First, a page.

'Artist,' 'Rango,' 'Descendants' earn feature film kudos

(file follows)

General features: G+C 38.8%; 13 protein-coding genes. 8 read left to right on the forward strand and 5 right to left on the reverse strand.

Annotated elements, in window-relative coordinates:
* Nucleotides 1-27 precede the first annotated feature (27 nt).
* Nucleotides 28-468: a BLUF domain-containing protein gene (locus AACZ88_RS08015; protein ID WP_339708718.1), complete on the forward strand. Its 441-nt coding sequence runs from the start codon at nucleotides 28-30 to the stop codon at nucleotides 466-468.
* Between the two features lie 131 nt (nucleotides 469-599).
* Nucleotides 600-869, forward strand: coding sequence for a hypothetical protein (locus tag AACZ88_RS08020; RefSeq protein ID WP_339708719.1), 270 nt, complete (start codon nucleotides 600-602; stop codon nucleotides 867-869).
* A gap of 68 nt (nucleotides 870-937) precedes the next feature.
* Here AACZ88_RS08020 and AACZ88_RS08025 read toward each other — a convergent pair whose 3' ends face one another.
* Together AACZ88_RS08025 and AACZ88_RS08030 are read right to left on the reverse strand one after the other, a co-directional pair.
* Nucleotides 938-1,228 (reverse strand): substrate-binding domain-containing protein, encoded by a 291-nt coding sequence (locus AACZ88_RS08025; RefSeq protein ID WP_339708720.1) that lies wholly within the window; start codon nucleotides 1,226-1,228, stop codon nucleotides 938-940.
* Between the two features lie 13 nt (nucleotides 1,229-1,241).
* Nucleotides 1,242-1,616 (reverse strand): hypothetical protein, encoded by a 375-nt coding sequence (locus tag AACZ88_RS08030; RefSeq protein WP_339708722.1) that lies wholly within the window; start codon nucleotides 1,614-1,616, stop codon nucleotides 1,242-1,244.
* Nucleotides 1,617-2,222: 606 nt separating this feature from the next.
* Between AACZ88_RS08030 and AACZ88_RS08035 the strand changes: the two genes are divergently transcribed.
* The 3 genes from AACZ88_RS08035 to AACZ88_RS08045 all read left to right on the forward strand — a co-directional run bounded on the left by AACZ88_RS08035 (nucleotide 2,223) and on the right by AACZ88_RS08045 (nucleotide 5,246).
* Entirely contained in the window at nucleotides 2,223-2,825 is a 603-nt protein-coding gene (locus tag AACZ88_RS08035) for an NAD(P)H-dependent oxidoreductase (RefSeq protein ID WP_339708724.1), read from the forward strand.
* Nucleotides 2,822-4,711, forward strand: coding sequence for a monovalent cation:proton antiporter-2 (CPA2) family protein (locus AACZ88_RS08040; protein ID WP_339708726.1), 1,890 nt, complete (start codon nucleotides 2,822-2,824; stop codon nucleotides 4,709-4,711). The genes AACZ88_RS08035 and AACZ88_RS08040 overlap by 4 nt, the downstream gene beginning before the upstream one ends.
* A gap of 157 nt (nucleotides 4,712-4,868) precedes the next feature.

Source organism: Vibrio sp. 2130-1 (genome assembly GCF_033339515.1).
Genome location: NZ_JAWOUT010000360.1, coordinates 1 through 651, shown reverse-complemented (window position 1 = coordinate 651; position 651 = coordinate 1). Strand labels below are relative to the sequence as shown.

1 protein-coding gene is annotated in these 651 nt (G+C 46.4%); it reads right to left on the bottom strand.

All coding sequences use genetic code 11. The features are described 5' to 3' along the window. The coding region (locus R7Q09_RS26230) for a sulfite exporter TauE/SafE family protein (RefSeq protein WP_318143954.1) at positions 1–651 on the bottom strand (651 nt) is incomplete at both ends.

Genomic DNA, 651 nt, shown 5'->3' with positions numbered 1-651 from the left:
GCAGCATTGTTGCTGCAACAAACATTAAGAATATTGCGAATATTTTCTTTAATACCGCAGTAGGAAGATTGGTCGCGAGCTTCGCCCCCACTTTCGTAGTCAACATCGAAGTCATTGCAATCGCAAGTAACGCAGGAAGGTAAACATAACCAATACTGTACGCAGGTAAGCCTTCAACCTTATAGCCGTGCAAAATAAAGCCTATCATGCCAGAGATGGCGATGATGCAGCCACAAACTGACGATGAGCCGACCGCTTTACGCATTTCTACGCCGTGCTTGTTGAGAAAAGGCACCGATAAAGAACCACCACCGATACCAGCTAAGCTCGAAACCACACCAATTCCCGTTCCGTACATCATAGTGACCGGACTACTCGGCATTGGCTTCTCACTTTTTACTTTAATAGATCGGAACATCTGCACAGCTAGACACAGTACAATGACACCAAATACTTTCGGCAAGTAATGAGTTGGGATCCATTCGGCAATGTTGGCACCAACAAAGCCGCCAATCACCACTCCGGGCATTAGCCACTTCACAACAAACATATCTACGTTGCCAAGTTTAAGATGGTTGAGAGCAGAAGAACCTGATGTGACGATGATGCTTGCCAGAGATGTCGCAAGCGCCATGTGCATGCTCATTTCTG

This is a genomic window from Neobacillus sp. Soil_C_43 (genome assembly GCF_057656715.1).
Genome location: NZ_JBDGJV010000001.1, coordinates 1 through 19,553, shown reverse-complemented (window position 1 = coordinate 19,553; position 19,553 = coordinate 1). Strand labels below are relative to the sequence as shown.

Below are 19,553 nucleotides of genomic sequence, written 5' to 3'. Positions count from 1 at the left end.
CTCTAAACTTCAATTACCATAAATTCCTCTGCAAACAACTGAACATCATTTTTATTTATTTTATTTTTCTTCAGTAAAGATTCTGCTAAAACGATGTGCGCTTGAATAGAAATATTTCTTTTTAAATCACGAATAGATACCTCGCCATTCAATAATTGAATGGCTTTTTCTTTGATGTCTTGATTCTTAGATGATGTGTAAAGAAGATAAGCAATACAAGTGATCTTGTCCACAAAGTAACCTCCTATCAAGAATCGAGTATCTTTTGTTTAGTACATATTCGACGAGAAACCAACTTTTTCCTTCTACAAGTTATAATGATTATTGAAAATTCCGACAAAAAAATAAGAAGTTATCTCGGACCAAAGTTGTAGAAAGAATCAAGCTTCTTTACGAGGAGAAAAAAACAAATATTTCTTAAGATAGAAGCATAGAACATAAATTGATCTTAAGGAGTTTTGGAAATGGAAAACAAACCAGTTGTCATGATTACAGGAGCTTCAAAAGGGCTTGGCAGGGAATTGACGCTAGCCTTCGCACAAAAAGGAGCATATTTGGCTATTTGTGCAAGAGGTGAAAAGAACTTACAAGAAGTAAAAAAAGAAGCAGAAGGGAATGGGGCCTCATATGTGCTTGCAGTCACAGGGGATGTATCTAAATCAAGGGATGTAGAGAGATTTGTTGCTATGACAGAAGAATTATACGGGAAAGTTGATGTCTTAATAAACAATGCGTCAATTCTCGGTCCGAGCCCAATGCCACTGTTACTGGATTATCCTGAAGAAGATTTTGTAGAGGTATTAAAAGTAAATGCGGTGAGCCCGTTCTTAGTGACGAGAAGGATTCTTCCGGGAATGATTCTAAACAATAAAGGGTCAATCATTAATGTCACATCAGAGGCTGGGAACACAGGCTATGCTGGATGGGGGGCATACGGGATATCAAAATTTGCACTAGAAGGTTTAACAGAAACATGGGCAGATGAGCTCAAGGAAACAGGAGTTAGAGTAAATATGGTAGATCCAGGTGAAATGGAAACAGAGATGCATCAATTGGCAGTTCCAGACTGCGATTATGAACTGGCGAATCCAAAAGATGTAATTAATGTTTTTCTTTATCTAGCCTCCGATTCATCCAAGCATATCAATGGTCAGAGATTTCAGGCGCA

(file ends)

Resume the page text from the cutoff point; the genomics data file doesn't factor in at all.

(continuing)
Kevin Tent won for best-edited dramatic feature. “The Artist” editor Anne-Sophie Brion and editor-writer-director Michel Hazanavicius won for comedy or musical feature. “Rango’s” Craig Wood won for animated feature. The award for Tent and “The Descendants” spurred an especially loud ovation, as it came just minutes after the ACE had saluted the pic’s helmer, Alexander Payne, with its Golden Eddie filmmaker of the year award, and Payne had delivered a wry speech describing how he works with Tent. Payne, who always referred to Tent by his full name and affiliation, explained he stops watching dailies after about two weeks of shooting and trusts Tent’s report on how the dailies look. “Highly attuned over the years to even the subtlest nuances in the mellifluous voice of Kevin Tent, A.C.E., I can readily discern when he lies and when he tells the truth.” “On set I alone am the audience,” said Payne, “mentally scanning this raw material for believability, rhythm, vividness and cutting points. But Kevin Tent, A.C.E., is my audience, and I hunger to please him.” Payne offered three thoughts about editing itself: “One, editing is the ongoing process of disguising how bad the film really is. Number two, every day we edit, we make the film suck less. And number three, editing is the natural state of man.” In the TV categories, Steven Rasch took the half-hour series award for “Curb Your Enthusiasm – Palestinian Chicken.” Rasch, who was also nommed for an espisode of “Modern Family” quipped that “Of my fellow nominees, I can say at least one was extremely worthy.” “Breaking Bad – Face Off” and editor Skip Macdonald won for hourlong for commercial television. The “Homeland” pilot and editors Jordan Goldman & David Latham took non-commercial hourlong honors. The “Cinema Verite” team of Sarah Flack & Robert Pulcini” won for miniseries or TV movie. “Anthony Borudain: No Reservations – Haiti” and editor Eric Lasby won for reality series. “Freedom Riders” editors Lewis Erskine and Aljernon CQ Tunsil took documentary honors. Anne V. Coates, editor of “Lawrence of Arabia” among other classic films, got a loud standing ovation as she came to the podium to present the student award to Eric Kench. Two editors received Career Achievement Awards: Doug Ibold and Joel Cox. Dick Wolf introduced Ibold, recalling an episode of “Miami Vice” Ibold edited that had been directed by Don Johnson. “It went a half-million dollars over budget, and this was 1986,” recalled Wolf. “The episdode made no sense.” At the climax, Ibold intercut a scene of Johnson making love to guest star Melanie Griffith with a scene of drug dealers killing guest star Vanity. “You’ll notice in the last 26 years nobody has intercut sex and violence on network TV,” quipped Wolf. Ibold noted it was 20 years since the ACE decided to upgrade the Eddie Awards. In 1992, he said “Clint Eastwood was our first filmmaker of the year and Joel Cox won an Oscar for editing ‘Unforgiven.’ And guess what? We’re all here tonight.” Eastwood introduced Cox, who received the other Career Achievement Award. Eastwood said “Joel and I were here 20 years ago. We’ve often wondered why you haven’t invited us back.” Fast-paced ceremony was held at the Beverly Hilton.
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